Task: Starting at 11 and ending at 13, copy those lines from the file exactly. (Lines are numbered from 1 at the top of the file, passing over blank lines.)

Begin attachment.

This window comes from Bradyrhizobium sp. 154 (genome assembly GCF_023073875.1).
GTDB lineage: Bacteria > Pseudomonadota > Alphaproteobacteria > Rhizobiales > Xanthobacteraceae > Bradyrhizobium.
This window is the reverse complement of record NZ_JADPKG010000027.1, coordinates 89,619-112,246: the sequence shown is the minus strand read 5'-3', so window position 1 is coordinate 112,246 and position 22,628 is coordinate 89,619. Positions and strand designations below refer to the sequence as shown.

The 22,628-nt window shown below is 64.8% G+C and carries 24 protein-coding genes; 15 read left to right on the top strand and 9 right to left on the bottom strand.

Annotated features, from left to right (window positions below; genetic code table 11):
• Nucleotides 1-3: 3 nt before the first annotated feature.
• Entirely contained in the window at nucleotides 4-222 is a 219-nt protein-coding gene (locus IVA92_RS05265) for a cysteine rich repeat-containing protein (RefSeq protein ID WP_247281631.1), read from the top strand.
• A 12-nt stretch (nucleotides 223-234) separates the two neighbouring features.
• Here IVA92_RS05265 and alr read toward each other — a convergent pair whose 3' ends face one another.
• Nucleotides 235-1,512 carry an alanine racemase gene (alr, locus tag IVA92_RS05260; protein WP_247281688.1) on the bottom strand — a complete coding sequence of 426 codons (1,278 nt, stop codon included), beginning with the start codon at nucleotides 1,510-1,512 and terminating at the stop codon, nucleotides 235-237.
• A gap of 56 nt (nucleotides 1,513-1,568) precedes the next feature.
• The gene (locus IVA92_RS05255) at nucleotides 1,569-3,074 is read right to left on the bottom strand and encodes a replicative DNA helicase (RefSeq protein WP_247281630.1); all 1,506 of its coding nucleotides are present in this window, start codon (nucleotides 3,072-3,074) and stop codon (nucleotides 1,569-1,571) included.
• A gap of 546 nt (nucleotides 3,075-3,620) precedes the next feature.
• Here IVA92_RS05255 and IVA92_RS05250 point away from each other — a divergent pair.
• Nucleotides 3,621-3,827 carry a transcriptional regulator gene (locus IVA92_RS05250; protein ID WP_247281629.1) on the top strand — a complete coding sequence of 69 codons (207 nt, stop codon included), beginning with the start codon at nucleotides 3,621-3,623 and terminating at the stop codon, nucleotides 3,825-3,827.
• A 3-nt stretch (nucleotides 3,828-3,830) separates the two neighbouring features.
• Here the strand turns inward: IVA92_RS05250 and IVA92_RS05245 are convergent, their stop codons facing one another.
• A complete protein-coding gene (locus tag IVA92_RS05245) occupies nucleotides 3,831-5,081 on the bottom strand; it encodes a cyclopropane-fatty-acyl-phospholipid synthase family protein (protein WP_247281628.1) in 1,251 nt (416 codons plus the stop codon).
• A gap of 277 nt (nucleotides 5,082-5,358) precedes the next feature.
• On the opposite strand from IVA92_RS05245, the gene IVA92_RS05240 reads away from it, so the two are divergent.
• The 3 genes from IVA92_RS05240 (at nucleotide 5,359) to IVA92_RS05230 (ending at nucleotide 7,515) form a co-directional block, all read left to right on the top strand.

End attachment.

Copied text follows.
• A gap of 56 nt (nucleotides 1,513-1,568) precedes the next feature.
• The gene (locus IVA92_RS05255) at nucleotides 1,569-3,074 is read right to left on the bottom strand and encodes a replicative DNA helicase (RefSeq protein WP_247281630.1); all 1,506 of its coding nucleotides are present in this window, start codon (nucleotides 3,072-3,074) and stop codon (nucleotides 1,569-1,571) included.
• A gap of 546 nt (nucleotides 3,075-3,620) precedes the next feature.